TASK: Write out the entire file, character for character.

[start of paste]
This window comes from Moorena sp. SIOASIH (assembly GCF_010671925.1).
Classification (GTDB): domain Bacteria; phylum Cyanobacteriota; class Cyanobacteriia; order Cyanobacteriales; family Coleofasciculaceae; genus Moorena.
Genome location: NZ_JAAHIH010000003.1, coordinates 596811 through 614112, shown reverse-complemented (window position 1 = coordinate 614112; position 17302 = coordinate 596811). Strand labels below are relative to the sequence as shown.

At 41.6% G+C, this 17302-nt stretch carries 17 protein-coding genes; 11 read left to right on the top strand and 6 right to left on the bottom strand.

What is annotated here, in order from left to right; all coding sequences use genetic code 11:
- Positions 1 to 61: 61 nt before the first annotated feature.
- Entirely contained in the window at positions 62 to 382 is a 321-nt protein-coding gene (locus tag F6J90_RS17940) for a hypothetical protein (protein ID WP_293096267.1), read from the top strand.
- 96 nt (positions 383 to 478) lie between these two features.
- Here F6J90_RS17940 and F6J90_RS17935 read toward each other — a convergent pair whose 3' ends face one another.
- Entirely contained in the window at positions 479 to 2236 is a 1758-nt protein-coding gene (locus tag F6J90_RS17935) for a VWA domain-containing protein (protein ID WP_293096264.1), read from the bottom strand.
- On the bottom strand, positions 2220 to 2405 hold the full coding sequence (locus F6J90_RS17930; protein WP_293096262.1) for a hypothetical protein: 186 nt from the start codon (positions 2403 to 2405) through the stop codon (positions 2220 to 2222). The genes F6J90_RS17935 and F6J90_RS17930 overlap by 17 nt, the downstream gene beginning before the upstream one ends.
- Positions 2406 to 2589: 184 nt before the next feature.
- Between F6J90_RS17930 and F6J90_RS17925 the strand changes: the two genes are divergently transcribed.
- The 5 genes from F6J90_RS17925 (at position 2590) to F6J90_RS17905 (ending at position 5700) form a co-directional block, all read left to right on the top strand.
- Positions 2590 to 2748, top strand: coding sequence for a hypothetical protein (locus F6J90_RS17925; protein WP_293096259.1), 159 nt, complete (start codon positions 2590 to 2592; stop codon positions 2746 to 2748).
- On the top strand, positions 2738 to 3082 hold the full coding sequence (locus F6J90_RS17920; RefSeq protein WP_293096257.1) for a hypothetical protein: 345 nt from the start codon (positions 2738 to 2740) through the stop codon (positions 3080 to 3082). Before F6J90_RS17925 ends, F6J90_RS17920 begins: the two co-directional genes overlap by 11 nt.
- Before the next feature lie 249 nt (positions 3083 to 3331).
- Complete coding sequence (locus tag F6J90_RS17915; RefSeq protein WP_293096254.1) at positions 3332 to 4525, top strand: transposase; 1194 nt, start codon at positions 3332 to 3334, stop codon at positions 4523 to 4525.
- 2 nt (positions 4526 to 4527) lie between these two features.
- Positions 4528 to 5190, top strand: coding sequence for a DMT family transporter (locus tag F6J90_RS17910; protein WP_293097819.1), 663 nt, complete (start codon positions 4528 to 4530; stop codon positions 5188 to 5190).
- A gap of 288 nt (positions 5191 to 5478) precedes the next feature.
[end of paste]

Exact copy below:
This window comes from Moorena sp. SIOASIH (assembly GCF_010671925.1).
Classification (GTDB): domain Bacteria; phylum Cyanobacteriota; class Cyanobacteriia; order Cyanobacteriales; family Coleofasciculaceae; genus Moorena.
Genome location: NZ_JAAHIH010000003.1, coordinates 596811 through 614112, shown reverse-complemented (window position 1 = coordinate 614112; position 17302 = coordinate 596811). Strand labels below are relative to the sequence as shown.

At 41.6% G+C, this 17302-nt stretch carries 17 protein-coding genes; 11 read left to right on the top strand and 6 right to left on the bottom strand.

What is annotated here, in order from left to right; all coding sequences use genetic code 11:
- Positions 1 to 61: 61 nt before the first annotated feature.
- Entirely contained in the window at positions 62 to 382 is a 321-nt protein-coding gene (locus tag F6J90_RS17940) for a hypothetical protein (protein ID WP_293096267.1), read from the top strand.
- 96 nt (positions 383 to 478) lie between these two features.
- Here F6J90_RS17940 and F6J90_RS17935 read toward each other — a convergent pair whose 3' ends face one another.
- Entirely contained in the window at positions 479 to 2236 is a 1758-nt protein-coding gene (locus tag F6J90_RS17935) for a VWA domain-containing protein (protein ID WP_293096264.1), read from the bottom strand.
- On the bottom strand, positions 2220 to 2405 hold the full coding sequence (locus F6J90_RS17930; protein WP_293096262.1) for a hypothetical protein: 186 nt from the start codon (positions 2403 to 2405) through the stop codon (positions 2220 to 2222). The genes F6J90_RS17935 and F6J90_RS17930 overlap by 17 nt, the downstream gene beginning before the upstream one ends.
- Positions 2406 to 2589: 184 nt before the next feature.
- Between F6J90_RS17930 and F6J90_RS17925 the strand changes: the two genes are divergently transcribed.
- The 5 genes from F6J90_RS17925 (at position 2590) to F6J90_RS17905 (ending at position 5700) form a co-directional block, all read left to right on the top strand.
- Positions 2590 to 2748, top strand: coding sequence for a hypothetical protein (locus F6J90_RS17925; protein WP_293096259.1), 159 nt, complete (start codon positions 2590 to 2592; stop codon positions 2746 to 2748).
- On the top strand, positions 2738 to 3082 hold the full coding sequence (locus F6J90_RS17920; RefSeq protein WP_293096257.1) for a hypothetical protein: 345 nt from the start codon (positions 2738 to 2740) through the stop codon (positions 3080 to 3082). Before F6J90_RS17925 ends, F6J90_RS17920 begins: the two co-directional genes overlap by 11 nt.
- Before the next feature lie 249 nt (positions 3083 to 3331).
- Complete coding sequence (locus tag F6J90_RS17915; RefSeq protein WP_293096254.1) at positions 3332 to 4525, top strand: transposase; 1194 nt, start codon at positions 3332 to 3334, stop codon at positions 4523 to 4525.
- 2 nt (positions 4526 to 4527) lie between these two features.
- Positions 4528 to 5190, top strand: coding sequence for a DMT family transporter (locus tag F6J90_RS17910; protein WP_293097819.1), 663 nt, complete (start codon positions 4528 to 4530; stop codon positions 5188 to 5190).
- A gap of 288 nt (positions 5191 to 5478) precedes the next feature.